By Dave Weich
Kids won’t want to read books written by other kids? Who says? Must have been an adult.
“Over the past five years,” Elissa Gootman reported in the March 31 New York Times, “print-on-demand technology and a growing number of self-publishing companies whose books can be sold online have inspired writers of all ages to bypass the traditional gatekeeping system for determining who can call himself a ‘published author.’”
“Critics say it is wonderful to start writing at a young age,” Gootman continues, “but worry that self-publishing sends the wrong message.”
The wrong message for whom? As messages go, I’m okay with telling kids that it’s alright to apply your fledgling passions, creativity, and discipline toward the achievement of a tangible, rewarding goal. Formatting a book hardly guarantees its author readership. Gootman makes that clear. No one’s promising wealth or fame. So who loses here?
Then again, kids sure buy a lot of music made by other kids. They hear the songs and see the performances, and instinctively recognize some part of it as their own. They relate, or want to. They imagine being friends with the singer, dating the bass player, or standing on stage themselves and making crowds roar. If I’m tomorrow’s commercial publisher, that’s a potent model to emulate.
Bestselling author Tom Robbins fumes, “Any parent who thinks that the crafting of engrossing, meaningful, publishable fiction requires less talent and experience than designing a house, extracting a wisdom tooth, or supervising a lunar probe is, frankly, delusional.”
Hooey. Since when are kids interested solely in “meaningful” fiction? And exactly who are you, Tom, to decide what’s meaningful to them? In every industry, disruptive technologies most threaten the people and organizations that have spent the most time and money to achieve status and power. When down come the walls, every newcomer is branded an infidel.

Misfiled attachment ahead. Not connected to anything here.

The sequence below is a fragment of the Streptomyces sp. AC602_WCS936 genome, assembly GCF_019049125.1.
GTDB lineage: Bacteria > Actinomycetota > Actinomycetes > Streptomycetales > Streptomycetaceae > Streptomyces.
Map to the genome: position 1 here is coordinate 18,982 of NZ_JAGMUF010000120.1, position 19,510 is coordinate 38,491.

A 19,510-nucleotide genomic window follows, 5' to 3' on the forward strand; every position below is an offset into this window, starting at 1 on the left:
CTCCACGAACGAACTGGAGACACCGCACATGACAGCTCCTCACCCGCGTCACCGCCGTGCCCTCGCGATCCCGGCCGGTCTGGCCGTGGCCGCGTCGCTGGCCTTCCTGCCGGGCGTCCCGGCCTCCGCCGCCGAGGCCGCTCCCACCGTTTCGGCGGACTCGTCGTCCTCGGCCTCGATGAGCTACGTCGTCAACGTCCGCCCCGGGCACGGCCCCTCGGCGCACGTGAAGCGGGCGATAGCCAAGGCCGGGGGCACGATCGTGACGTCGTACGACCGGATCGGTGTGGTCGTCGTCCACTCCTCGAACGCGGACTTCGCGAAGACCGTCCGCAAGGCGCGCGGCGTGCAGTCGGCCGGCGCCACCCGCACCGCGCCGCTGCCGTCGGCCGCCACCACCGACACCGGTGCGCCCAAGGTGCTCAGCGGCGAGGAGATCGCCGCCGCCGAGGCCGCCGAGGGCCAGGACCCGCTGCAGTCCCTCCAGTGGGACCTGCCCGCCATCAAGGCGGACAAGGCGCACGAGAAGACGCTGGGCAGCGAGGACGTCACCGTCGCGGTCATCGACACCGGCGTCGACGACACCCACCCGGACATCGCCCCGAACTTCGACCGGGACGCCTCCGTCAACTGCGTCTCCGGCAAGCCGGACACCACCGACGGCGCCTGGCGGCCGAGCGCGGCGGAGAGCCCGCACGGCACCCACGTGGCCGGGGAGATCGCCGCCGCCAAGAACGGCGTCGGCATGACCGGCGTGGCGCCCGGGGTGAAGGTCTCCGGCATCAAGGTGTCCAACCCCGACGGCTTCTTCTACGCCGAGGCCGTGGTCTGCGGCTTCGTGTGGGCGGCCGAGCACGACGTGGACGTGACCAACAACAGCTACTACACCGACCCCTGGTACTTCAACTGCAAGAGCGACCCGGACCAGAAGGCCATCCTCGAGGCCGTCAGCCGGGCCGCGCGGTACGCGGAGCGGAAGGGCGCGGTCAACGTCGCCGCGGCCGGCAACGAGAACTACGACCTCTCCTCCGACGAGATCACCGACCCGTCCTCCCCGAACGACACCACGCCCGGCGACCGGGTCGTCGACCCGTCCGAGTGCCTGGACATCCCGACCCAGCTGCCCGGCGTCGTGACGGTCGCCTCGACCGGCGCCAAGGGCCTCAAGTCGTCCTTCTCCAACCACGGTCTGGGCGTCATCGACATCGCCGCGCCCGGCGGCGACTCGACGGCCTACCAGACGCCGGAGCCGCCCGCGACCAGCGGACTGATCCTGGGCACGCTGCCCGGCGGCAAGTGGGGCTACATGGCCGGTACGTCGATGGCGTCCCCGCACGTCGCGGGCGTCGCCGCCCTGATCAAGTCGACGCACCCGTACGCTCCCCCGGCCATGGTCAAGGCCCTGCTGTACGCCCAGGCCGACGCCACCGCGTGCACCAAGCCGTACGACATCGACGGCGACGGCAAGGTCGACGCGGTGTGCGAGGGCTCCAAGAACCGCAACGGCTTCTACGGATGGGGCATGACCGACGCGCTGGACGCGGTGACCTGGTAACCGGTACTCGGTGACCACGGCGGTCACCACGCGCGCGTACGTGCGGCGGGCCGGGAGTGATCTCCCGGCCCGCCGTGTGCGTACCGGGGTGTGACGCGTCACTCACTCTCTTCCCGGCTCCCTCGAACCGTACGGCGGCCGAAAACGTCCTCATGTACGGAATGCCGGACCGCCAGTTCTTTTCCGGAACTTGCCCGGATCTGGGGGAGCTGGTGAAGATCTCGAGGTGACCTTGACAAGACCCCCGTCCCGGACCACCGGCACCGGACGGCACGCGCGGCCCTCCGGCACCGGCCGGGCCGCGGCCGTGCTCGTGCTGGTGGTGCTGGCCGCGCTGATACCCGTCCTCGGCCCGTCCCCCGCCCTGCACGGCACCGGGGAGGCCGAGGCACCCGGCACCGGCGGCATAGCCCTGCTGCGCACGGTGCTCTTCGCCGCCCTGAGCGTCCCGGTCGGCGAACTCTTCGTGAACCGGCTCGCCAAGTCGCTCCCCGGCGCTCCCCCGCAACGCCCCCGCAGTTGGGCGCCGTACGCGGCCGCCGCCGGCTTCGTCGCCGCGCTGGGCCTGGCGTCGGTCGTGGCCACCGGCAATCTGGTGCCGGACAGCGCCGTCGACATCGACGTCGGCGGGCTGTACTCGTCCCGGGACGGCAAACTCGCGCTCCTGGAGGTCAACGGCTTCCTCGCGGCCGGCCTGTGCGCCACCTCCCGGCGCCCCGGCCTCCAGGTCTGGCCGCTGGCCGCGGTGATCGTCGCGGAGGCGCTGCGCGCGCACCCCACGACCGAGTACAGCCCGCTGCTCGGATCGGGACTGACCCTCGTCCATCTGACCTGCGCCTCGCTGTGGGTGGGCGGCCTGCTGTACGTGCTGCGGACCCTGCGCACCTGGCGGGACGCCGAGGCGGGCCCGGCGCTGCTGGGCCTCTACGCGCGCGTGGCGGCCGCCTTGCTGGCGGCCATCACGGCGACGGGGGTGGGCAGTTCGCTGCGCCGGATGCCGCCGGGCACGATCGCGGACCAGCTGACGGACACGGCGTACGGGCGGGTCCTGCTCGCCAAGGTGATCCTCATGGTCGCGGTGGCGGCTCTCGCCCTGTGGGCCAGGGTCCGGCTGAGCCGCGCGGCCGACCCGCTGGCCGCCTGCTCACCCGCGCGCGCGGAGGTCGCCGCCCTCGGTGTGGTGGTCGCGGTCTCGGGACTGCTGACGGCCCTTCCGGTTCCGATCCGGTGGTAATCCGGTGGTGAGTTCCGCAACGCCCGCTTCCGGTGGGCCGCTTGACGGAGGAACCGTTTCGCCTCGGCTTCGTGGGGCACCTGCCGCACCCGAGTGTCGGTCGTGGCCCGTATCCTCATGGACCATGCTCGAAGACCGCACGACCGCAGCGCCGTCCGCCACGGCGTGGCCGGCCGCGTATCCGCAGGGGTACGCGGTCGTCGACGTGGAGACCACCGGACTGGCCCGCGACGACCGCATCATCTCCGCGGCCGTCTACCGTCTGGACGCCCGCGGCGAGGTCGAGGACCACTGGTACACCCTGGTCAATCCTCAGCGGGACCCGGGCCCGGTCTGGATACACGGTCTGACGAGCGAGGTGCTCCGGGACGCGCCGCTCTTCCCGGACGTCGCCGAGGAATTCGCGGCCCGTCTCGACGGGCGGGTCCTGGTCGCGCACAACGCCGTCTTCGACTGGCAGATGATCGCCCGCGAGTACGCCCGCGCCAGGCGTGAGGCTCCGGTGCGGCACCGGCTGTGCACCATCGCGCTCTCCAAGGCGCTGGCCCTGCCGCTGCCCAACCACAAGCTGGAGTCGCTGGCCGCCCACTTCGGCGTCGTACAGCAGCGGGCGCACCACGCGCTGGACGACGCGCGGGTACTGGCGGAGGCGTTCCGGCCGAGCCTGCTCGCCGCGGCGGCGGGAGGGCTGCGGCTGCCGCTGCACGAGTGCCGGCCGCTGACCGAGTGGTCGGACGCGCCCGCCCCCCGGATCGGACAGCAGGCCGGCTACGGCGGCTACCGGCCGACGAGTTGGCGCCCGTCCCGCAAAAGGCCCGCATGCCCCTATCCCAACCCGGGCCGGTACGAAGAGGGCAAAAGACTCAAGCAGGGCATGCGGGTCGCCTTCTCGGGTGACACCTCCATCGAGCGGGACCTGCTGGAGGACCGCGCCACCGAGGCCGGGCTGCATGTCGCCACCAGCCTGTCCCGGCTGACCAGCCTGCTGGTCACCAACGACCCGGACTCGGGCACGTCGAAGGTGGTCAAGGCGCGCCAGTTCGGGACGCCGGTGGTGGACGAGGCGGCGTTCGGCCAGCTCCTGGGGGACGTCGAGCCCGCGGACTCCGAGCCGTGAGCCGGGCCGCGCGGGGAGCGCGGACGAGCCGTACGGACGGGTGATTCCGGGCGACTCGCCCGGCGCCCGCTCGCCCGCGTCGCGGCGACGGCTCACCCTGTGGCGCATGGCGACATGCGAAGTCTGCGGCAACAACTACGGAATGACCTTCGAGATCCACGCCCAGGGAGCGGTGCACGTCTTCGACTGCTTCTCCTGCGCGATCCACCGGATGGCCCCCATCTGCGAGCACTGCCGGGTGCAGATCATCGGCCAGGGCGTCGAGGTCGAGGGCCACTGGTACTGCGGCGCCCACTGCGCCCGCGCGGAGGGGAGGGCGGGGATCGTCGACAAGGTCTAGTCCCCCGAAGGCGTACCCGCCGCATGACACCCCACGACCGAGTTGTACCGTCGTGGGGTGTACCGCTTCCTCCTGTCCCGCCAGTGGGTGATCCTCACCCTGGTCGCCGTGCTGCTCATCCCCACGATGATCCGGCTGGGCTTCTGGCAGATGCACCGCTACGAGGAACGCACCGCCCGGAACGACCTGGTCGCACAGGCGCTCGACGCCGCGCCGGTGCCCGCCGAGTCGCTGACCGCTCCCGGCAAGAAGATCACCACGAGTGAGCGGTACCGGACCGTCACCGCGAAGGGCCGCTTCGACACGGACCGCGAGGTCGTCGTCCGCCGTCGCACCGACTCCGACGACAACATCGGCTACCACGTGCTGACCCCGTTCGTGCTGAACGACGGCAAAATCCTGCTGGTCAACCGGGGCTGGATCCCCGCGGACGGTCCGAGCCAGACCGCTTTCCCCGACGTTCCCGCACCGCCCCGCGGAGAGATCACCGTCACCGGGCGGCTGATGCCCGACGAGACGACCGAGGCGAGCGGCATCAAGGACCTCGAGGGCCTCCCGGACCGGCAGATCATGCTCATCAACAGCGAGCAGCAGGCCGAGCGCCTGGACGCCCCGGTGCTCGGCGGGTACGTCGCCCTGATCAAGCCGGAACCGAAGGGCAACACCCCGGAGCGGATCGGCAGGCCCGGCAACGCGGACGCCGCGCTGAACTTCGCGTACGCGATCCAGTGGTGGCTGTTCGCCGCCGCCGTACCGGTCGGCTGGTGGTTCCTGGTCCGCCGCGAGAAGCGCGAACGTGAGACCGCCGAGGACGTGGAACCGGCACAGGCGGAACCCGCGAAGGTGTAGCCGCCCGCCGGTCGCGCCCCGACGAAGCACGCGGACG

True, much of what’s published will be awful, by any traditional standard. Ay, there’s the rub! Historically, adults have exerted an outright monopoly on those standards. No longer. For the first time, kids can write and read among themselves. They’re connected and equipped. Ye olde supply chain is the last thing on their mind.
Only anecdotally is this a story about self-publishing. It’s really about the collision of technology and our storytelling culture.
“The young authors themselves, raised in an era of blogging and equal-opportunity Twitter feeds, take the notion of self-publishing in stride,” acknowledged the Times.
The world I’m describing doesn’t depend on traditional publishers, but adaptive houses will profit by leveraging their corporate infrastructures to shepherd the most talented child authors to the widest possible audiences. They should be acting on these opportunities, or buying companies that can.
It might take another industry to drag ours into the future. (Infidels!) How about Disney, a media empire actively plotting to create customer loyalty in the frigging womb? Will a visionary entrepreneur connect the dots? See, for a fledgling example, Felicia Day’s Written by a Kid.
One way or another, it’s coming. Tomorrow’s popular authors, crowdsourced today. Good news for traditional publishers: The majority of these kids will be over the moon to get even a modest book deal from Random House, Scholastic, or a plucky, independent press. For some, it will mark the beginning of writer-reader relationships that last a lifetime.
Where will it lead? Retailers with “kid-4-kid lit” sections; creative integrations with schools and summer camps; digital communities and contests.
Children’s books written by grown-up authors aren’t going away, simply because there will always be plenty of grown-ups who can captivate children with words and pictures. What’s more, many kids (and teachers and parents) will seek out stories that only older, trained writers can tell.
But when more stories written by children become readily available, more kids will get excited about reading. Kids who’d be reading anyway will read more. Meanwhile, more kids treating writing and storytelling as a worthwhile, formal endeavor can be nothing but a boon to commercial publishing. The only question is: Who will those publishers be?
Twenty or thirty years hence, try explaining to your grandchildren, “When I was a kid, the only books available to me were written by people my parents’ age.” The idea will seem to them as antiquated as rooftop antennas and rotary phones.
Dave Weich is the president of Sheepscot Creative, a marketing agency that invigorates literary and cultural brands. From 1998-2009, he worked at Powell’s Books, where he served as director of marketing and development. His latest project is a video inspired by the bestselling children’s book, Wildwood, starring Colin Meloy and Carson Ellis at a restaurant in The Impassable Wilderness.
READ: Dave’s previous piece for Publishing Perspectives, “Re-inventing Book Marketing.”